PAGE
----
4.2 Boundaries

In this section we discuss the way in which mesh boundaries are treated in OpenFOAM. We first need to consider that, for the purpose of applying boundary conditions, a boundary is generally broken up into a set of patches. One patch may include one or more enclosed areas of the boundary surface which do not necessarily need to be physically connected.

4.2.1 Specification of patch types in OpenFOAM

The patch types are specified in the mesh and field files of a OpenFOAM case. More precisely:

  • the base type is specified under the type keyword for each patch in the boundary file, located in the constant/polyMesh directory;

An example boundary file is shown below for a sonicFoam case

20    inlet
21    {
22        type            patch;
23        nFaces          50;
24        startFace       10325;
25    }
26    outlet
27    {
28        type            patch;
29        nFaces          40;
30        startFace       10375;
31    }
32    bottom
33    {
34        type            symmetryPlane;
35        inGroups        1(symmetryPlane);
36        nFaces          25;
37        startFace       10415;
38    }
39    top
40    {
41        type            symmetryPlane;
42        inGroups        1(symmetryPlane);
43        nFaces          125;
44        startFace       10440;
45    }
46    obstacle
47    {
48        type            patch;
49        nFaces          110;
50        startFace       10565;
51    }
52    defaultFaces
53    {
54        type            empty;
55        inGroups        1(empty);
56        nFaces          10500;
57        startFace       10675;
58    }
61// ************************************************************************* //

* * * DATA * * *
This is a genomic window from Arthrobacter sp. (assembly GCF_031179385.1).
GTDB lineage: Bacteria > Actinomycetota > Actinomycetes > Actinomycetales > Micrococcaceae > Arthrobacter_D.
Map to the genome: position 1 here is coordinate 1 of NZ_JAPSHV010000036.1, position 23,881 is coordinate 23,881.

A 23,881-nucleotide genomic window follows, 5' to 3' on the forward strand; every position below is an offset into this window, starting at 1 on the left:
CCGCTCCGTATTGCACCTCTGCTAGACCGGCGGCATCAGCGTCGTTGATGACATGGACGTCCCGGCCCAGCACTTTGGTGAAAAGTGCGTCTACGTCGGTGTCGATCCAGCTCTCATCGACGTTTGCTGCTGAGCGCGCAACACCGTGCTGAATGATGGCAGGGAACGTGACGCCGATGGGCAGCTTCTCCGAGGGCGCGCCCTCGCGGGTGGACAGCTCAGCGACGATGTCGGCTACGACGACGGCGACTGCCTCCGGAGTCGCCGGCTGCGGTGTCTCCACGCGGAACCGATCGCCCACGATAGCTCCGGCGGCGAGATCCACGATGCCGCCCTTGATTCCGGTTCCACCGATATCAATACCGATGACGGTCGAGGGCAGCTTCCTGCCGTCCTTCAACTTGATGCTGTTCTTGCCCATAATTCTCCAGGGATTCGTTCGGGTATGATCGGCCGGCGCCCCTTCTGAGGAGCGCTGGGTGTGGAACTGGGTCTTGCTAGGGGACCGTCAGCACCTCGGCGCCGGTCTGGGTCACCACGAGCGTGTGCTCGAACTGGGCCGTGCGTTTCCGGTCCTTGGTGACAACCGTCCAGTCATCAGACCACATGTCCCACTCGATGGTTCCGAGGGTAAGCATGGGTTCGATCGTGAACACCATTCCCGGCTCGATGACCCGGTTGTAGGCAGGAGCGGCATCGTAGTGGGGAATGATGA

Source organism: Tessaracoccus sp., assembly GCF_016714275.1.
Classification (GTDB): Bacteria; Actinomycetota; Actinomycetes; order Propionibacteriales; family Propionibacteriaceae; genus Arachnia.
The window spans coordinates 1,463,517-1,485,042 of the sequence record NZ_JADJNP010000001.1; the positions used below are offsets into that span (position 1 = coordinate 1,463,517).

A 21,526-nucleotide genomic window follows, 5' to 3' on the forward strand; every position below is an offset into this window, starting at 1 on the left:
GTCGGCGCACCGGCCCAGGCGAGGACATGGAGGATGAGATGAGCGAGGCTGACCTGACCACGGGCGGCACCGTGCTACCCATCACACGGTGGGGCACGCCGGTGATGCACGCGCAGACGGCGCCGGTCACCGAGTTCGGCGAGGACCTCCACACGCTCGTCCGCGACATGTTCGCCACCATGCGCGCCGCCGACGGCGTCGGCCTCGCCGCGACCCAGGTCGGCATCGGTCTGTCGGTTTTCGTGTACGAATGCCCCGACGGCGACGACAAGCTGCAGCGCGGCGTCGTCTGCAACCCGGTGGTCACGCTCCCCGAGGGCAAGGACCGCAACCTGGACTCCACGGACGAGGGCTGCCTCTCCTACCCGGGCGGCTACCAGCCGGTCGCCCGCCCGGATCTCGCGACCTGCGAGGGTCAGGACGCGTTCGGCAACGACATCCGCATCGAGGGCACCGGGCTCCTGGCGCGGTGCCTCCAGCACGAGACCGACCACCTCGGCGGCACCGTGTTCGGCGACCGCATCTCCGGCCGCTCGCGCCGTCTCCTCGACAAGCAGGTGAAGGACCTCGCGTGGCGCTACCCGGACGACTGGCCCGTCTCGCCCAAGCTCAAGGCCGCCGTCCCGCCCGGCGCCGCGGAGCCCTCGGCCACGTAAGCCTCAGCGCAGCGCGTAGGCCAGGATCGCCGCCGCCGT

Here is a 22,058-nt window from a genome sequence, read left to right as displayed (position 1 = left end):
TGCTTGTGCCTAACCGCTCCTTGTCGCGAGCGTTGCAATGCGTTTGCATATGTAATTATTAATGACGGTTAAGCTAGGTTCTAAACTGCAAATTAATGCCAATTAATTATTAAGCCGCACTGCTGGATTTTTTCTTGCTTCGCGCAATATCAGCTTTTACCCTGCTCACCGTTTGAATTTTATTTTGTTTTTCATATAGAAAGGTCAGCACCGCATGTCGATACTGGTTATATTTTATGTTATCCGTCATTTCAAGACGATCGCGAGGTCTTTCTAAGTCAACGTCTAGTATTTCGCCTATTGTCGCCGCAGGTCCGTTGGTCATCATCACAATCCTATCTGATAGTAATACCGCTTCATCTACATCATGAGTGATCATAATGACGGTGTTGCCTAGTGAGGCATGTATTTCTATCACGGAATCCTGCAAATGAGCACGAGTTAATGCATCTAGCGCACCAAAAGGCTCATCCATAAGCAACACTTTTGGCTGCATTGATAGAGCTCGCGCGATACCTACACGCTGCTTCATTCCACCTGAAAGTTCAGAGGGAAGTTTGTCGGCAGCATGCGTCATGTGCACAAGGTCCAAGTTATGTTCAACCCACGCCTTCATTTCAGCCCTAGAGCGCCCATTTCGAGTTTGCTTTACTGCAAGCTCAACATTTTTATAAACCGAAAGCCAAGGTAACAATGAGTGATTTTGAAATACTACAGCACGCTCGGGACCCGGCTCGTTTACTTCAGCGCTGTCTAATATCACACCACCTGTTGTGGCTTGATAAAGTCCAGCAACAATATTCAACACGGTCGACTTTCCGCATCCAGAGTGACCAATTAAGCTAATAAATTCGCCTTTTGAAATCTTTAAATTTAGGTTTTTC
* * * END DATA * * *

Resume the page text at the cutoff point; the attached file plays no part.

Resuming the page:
The type in the boundary file is patch for all patches except those patches that have some geometrical constraint applied to them, i.e. the symmetryPlane and empty patches.

4.2.2 Base types

The base and geometric types are described below; the keywords used for specifying these types in OpenFOAM are summarised in Table 4.1.

\relax \special {t4ht=

Figure 4.3: Axi-symmetric geometry using the wedge patch type.

Selection Key Description

patch generic patch
symmetryPlane plane of symmetry
empty front and back planes of a 2D geometry
wedge wedge front and back for an axi-symmetric geometry
cyclic cyclic plane
wall wall — used for wall functions in turbulent flows
processor inter-processor boundary

Table 4.1: Basic patch types.

The basic patch type for a patch condition that contains no geometric or topological information about the mesh (with the exception of wall), e.g. an inlet or an outlet.
There are instances where a patch that coincides with a wall needs to be identifiable as such, particularly where specialist modelling is applied at wall boundaries. A good example is wall turbulence modelling where a wall must be specified with a wall patch type, so that the distance from the wall of the cell centres next to the wall are stored as part of the patch.
For a symmetry plane.
While OpenFOAM always generates geometries in 3 dimensions, it can be instructed to solve in 2 (or 1) dimensions by specifying a special empty condition on each patch whose plane is normal to the 3rd (and 2nd) dimension for which no solution is required.
For 2 dimensional axi-symmetric cases, e.g. a cylinder, the geometry is specified as a wedge of small angle (e.g. < 5∘ \relax \special {t4ht=) and 1 cell thick running along the plane of symmetry, straddling one of the coordinate planes, as shown in Figure 4.3. The axi-symmetric wedge planes must be specified as separate patches of wedge type. The details of generating wedge-shaped geometries using blockMesh are described in section 4.3.3.
Enables two patches to be treated as if they are physically connected; used for repeated geometries, e.g. heat exchanger tube bundles. One cyclic patch is linked to another through a neighbourPatch keyword in the boundary file. Each pair of connecting faces must have similar area to within a tolerance given by the matchTolerance keyword in the boundary file. Faces do not need to be of the same orientation.
If a code is being run in parallel, on a number of processors, then the mesh must be divided up so that each processor computes on roughly the same number of cells. The boundaries between the different parts of the mesh are called processor boundaries.